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Sanctifying Texts, Transforming Rituals

Encounters in Liturgical Studies

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Edited by Paul van Geest, Marcel Poorthuis and Els Rose

Sanctifying Texts, Transforming Rituals: Encounters in Liturgical Studies explores the dynamics of Christian ritual practices in their relation to a broader cultural framework. The nineteen essays, written in honour of the liturgist Gerard A.M. Rouwhorst (Tilburg University), study liturgical developments in times of transition, in which religious and cultural changes set the development of worship practices in motion. The chapters in the first part (Texts) concentrate on the close connection between narrative texts and liturgical practice. In part two (Rituals), the focus shifts to the significance of liturgy as it expresses itself in rituals, and to the understanding of ritual acting. This section includes a variety of ritual aspects of liturgy, including the performance of the sacraments and the persons involved, as well as the relation between the liturgical ritual and material objects, such as images and relics. Section three (Encounters) crosses the borders of the discipline of liturgical studies. This final section of the book studies (ritual) relations between Christians and non-Christians through history, and includes contributions that study the dialogues between different liturgical languages and media.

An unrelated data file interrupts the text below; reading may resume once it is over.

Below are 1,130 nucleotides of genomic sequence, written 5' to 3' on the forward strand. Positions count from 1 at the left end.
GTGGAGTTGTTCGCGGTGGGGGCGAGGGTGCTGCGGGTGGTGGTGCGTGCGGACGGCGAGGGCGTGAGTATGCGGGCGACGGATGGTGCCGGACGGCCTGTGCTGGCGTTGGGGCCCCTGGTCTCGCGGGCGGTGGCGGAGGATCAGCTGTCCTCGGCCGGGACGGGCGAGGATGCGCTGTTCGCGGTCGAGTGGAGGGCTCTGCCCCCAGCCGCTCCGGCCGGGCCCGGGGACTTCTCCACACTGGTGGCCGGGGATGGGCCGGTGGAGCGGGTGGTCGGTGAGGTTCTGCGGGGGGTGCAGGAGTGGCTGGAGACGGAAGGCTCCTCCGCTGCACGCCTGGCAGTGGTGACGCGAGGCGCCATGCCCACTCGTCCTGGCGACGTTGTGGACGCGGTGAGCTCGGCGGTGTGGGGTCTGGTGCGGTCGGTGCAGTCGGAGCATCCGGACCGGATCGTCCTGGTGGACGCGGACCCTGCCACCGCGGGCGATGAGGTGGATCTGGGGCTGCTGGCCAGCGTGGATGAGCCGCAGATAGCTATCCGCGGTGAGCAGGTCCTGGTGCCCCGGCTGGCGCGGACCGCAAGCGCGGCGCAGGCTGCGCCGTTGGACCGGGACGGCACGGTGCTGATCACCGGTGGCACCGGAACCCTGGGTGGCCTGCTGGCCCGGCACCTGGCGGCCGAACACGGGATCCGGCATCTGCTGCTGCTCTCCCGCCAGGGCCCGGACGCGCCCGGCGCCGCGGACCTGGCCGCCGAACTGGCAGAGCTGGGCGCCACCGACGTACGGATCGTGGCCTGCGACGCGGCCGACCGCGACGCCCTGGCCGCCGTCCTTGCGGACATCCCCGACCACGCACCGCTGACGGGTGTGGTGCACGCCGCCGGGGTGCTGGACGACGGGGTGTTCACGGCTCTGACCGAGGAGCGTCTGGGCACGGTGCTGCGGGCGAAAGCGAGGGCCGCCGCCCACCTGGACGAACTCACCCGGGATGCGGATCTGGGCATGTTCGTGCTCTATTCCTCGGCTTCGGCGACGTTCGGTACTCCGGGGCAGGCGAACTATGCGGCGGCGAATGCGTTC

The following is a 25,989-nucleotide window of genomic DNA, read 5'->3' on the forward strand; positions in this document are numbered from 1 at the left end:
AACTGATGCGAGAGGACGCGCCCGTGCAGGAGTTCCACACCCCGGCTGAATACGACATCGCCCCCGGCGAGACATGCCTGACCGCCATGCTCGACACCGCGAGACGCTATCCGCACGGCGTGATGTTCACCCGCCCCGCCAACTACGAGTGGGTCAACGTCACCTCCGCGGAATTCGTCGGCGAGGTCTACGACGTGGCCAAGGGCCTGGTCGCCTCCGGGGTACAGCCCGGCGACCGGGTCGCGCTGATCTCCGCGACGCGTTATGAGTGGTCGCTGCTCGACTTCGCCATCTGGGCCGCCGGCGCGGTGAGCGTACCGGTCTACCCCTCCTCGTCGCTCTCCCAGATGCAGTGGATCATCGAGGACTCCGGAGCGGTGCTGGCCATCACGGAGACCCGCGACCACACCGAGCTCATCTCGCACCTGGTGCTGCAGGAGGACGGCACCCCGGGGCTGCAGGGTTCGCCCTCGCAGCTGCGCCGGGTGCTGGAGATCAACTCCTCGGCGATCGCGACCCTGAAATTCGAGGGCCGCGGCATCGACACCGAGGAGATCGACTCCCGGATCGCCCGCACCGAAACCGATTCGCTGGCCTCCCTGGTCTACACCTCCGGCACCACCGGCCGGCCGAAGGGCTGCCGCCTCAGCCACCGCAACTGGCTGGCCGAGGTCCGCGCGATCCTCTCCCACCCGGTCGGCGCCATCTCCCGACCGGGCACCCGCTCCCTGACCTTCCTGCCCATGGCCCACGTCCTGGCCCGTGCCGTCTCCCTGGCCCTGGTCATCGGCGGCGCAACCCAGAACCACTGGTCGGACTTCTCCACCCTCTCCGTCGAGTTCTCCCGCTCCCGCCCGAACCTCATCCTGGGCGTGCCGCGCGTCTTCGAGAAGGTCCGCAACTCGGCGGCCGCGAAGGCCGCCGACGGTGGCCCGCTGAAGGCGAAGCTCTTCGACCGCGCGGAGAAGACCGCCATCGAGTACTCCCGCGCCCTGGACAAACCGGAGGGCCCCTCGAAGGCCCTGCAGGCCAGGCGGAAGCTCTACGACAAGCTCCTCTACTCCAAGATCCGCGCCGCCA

Contributors are: Elizabeth Boddens Hosang, Paul Bradshaw, Harald Buchinger, Charles Caspers, Paul van Geest, Bert Groen, Martin Klöckener, Bart Koet, Clemens Leonhard, Ruben van Luijk, Gerard Lukken, Daniela Müller, Willemien Otten, Marcel Poorthuis, Paul Post, Ilia Rodov, Els Rose, Joshua Schwartz, Louis van Tongeren, and Nienke Vos.

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Paul Post

Abstract

This contribution explores some remarkable revivals of ritual secrecy that appeal explicitly to the early Christian disciplina arcani (DA). After a discussion of the concept of DA itself, the article explores, in succession: the appeal to DA by Dietrich Bonhoeffer, the appeal to DA in a long-running debate on the public dimension of liturgy on TV with Karl Rahner and Johan Baptist Metz, and DA as a central element in the bestseller by Tjeu van den Berk on mystagogics. Finally, there is an exploration of the Network Society, new media, and online liturgy in which the appeal to DA seems completely absent.